Outside the Dunwoody Library in DeKalb County, one of the few remaining Republican enclaves in suburban Atlanta, voters casting early ballots said they were opting for Raffensperger and Kemp. Over three hours, not a single voter among dozens interviewed said they were voting for Hice or Perdue.
“I think the election was stolen, I definitely do,” said Virginia Christman, 72, who is retired from the magazine publishing industry. “But I don’t think Brad Raffensperger or Brian Kemp could have done anything about it. There was a lot of cheating going on that they got blamed for.”
In late March, Trump held a rally in rural Commerce, Ga., in which he touted Hice. More recently, the former president hosted a Hice fundraiser at Mar-a-Lago, his club in South Florida.
But Hice is not running ads and regularly goes days at a time without campaign appearances, giving Raffensperger the opportunity to define the four-term congressman in a seven-figure ad campaign airing across the state — a remarkable sum for what used to be a sleepy down-ballot position.
“When Stacey Abrams attacked Georgia’s elections, Jody Hice did nothing — not a single bill to protect our elections,” states one of Raffensperger’s ads, referring to the presumed Democratic nominee for governor. “Brad was the first to do a full audit to make sure only Americans vote in Georgia. Brad outlawed ballot harvesting and required photo ID in all elections. When Jody did nothing, Brad made Georgia’s elections the safest in the nation.”
Turnout thus far has been heavy, which may be good news for the incumbent. This week, Raffensperger’s office announced that more than 600,000 Georgians had cast ballots so far in early and mail voting — more than triple the number over the same period in the 2018 primary and, remarkably for a nonpresidential year, nearly triple the number in 2020.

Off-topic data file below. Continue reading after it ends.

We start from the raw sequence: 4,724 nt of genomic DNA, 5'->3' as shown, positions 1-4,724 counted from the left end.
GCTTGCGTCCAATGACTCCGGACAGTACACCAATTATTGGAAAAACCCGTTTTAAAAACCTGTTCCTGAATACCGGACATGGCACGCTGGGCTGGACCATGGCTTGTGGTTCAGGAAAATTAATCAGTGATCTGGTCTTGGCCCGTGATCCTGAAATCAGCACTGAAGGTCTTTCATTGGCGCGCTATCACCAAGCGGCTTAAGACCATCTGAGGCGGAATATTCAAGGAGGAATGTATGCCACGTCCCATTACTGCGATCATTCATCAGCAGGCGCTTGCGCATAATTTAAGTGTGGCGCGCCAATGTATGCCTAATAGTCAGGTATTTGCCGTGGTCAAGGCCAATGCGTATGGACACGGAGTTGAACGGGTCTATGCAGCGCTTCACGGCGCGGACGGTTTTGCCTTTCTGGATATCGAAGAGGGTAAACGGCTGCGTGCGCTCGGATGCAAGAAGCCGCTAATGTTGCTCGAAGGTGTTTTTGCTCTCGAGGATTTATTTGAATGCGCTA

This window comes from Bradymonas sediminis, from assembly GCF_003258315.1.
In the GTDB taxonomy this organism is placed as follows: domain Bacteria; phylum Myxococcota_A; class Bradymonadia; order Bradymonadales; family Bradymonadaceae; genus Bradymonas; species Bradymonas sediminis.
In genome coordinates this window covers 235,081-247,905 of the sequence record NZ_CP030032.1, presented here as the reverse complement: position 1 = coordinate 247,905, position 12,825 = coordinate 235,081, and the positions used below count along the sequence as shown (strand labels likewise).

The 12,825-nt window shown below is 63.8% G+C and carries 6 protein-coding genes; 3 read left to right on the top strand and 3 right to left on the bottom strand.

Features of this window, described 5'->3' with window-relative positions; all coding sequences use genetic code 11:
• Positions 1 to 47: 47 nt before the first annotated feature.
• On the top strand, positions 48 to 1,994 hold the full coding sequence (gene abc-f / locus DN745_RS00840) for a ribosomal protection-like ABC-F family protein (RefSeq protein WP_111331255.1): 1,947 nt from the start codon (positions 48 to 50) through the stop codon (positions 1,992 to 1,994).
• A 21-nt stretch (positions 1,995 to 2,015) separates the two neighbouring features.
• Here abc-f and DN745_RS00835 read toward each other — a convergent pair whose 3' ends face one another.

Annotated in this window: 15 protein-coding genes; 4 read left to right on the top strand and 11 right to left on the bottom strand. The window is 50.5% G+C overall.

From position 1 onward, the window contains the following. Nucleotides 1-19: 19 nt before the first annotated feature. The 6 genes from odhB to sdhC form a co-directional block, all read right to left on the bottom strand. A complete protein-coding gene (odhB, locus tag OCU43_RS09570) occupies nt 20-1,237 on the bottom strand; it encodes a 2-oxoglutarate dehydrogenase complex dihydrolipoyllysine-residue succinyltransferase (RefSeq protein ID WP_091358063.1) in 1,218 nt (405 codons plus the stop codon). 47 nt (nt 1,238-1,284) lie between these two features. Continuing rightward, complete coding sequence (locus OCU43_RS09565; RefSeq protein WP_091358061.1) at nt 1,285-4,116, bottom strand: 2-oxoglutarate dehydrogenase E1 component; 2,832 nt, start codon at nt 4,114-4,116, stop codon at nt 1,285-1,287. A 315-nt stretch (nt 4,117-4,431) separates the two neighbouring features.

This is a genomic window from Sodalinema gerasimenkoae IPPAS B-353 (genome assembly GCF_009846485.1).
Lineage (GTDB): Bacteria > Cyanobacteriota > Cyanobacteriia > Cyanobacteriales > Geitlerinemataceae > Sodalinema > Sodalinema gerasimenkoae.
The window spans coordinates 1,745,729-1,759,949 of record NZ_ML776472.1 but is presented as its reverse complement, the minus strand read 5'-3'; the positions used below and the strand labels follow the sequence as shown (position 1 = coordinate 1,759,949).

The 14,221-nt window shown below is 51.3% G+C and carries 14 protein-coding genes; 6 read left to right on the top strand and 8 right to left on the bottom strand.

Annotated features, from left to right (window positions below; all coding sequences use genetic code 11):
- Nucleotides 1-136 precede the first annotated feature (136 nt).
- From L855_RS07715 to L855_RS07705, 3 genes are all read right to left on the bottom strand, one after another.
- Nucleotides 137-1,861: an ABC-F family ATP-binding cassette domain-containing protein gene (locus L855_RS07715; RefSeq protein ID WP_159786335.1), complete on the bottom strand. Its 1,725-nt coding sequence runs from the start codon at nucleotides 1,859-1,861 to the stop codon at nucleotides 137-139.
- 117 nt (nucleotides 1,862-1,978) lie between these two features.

“It appears the electorate is going to be historically large,” said Robinson, the GOP consultant. “I would say the bigger the electorate, the more competitive Raffensperger is, because a smaller electorate is more ideologically driven and therefore more driven by Trump’s narrative on the stolen election.”
There is also strong evidence that at least some Democratic voters are crossing over to vote in the Republican primary this year. More than 15,000 voters who have previously cast ballots in Democratic primaries have chosen the GOP ballot so far in early in-person voting, which began May 2 and concludes Friday, four days before Election Day.
Antoinette Jordan, the poll manager at a voting center at Emory University in Atlanta, said at least a half-dozen voters had asked her if they could vote in the Republican primary but still vote Democratic in the fall. When she told them they could, they asked for a GOP ballot, she said.
“Georgia is in a very precarious place right now,” said Yvette Barton, 52, a Democrat who works in sales support in Decatur and who considered voting in the GOP primary but ultimately stuck with her preferred party, where five candidates are vying for the secretary of state nomination. “We can’t afford candidates supported by Trump.”
In an interview following his Rotary appearance in Savannah, Raffensperger downplayed the significance of crossover votes. “I’m talking to Republican voters,” he said. “This is a decision for Republicans to make.”
Yet he also acknowledged the tension inherent in his campaign message.
“I’m looking down that thin red, white and blue line of integrity that all election officials need to walk,” he said. “I have conservative principles, but also I believe you have to have rules, and then you have to follow the rules.”
Alice Crites in Washington and Matthew Brown in Atlanta contributed to this report.